Engagement and wedding rings in Arizona
Can you keep them, or do you have to give them back?
From time to time, prospective and current divorce clients ask whether they can keep engagement rings, wedding bands, wraps, or jackets. Conversely, some clients ask whether they can give back the ones they received and get back the ones they gave.
In most jurisdictions and cases, the answer is clear: Keep it. Or sell it. Or give it away. It’s a gift. You can do with it what you want.
No matter when received, gifts do not have to be returned. It does not matter whether the wedding was called off or you were married for decades. Depending on where you live, there are exceptions to the premarital guarantee, such as situations in which the bride-to-be called off the wedding or the groom cheated. But this is not the law in Arizona. In this state, pretty much anything legally owned before marriage—whether received by gift or not—is yours and yours alone.
The same thing applies to items given to and by bridesmaids, groomsmen, and/or friends or extended family. The number and value of these gifts may depend on the families’ cultural or religious backgrounds. For example, some Asian Indian weddings involve extensive, expensive gift-giving between the two joining families.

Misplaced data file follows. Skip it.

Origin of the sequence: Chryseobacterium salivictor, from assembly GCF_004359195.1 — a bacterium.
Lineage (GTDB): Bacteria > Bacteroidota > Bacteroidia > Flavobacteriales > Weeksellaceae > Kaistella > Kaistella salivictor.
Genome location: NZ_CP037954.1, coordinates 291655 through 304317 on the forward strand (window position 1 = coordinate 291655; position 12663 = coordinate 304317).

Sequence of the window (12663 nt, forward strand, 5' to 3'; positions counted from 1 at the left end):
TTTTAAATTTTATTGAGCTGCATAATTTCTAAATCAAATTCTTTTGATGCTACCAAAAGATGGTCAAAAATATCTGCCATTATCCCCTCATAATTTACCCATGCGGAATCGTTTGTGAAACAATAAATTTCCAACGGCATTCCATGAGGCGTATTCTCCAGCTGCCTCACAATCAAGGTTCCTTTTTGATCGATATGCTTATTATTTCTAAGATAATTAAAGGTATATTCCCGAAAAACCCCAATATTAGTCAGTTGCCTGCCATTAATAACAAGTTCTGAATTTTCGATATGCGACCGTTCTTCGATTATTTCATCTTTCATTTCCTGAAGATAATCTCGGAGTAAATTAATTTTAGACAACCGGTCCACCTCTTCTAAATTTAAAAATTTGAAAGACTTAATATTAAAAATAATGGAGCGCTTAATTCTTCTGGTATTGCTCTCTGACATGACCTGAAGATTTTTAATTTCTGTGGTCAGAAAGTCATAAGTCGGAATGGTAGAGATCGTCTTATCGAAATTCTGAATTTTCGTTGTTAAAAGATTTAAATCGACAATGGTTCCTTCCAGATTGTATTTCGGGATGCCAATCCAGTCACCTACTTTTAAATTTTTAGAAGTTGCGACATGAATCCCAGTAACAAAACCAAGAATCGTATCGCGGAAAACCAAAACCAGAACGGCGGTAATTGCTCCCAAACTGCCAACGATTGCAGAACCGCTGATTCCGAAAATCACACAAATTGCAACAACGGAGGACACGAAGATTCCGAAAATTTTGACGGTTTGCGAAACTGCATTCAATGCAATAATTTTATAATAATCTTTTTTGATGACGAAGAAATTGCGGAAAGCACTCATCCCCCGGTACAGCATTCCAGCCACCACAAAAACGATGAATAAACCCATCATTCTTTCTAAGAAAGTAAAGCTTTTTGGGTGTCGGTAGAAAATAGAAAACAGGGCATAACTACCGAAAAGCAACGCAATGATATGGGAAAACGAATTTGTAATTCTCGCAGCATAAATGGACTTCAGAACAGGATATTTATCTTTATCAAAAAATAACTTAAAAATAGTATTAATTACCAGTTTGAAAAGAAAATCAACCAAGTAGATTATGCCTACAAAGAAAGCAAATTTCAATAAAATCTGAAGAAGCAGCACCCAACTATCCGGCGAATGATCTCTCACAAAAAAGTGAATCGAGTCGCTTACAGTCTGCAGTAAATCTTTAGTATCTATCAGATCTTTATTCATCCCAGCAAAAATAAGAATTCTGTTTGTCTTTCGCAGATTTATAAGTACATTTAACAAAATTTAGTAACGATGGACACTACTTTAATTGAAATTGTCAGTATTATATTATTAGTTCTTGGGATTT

The parties may agree that the rings or other valuables will be returned to their givers, especially if one or more of the items is a family heirloom. Because the value of the wife’s ring or rings often is much higher than that of the husband’s, the husband may be ordered to compensate the wife a reasonable amount for the value of the item she is losing. The court usually upholds this. If the parties cannot agree, the default is that the rings stay with the recipients.
Sometimes the owner no longer wears a ring or rings for reasons such as job safety, the end of the romantic relationship, pregnancy bloating, or weight gain. What if the ring or rings suddenly go missing? What if the owner further suspects his or her soon-to-be ex pawned them for cash for the diamonds and precious metals they contain? In this situation, the court may award the bereft party a specific amount of monetary compensation for the value of the item or items.
Recordkeeping and valuation
If need be, the rings can be described specifically in a divorce decree and confirmed to the recipient as his or her sole and separate personal property post-dissolution. This is why it is always a good idea to keep detailed records of all jewelry and other high-dollar valuables—including photos and all purchase and insurance policy documents—and store these records among important papers in a fireproof safe-deposit box.
A qualified appraiser can examine a ring or other valuable, and determine the approximate fair-market value based on its age, materials, quality, and condition.
Legal questions concerning valuables such as engagement or wedding rings can be complicated. If you are in doubt, consult with an experienced Arizona family law attorney.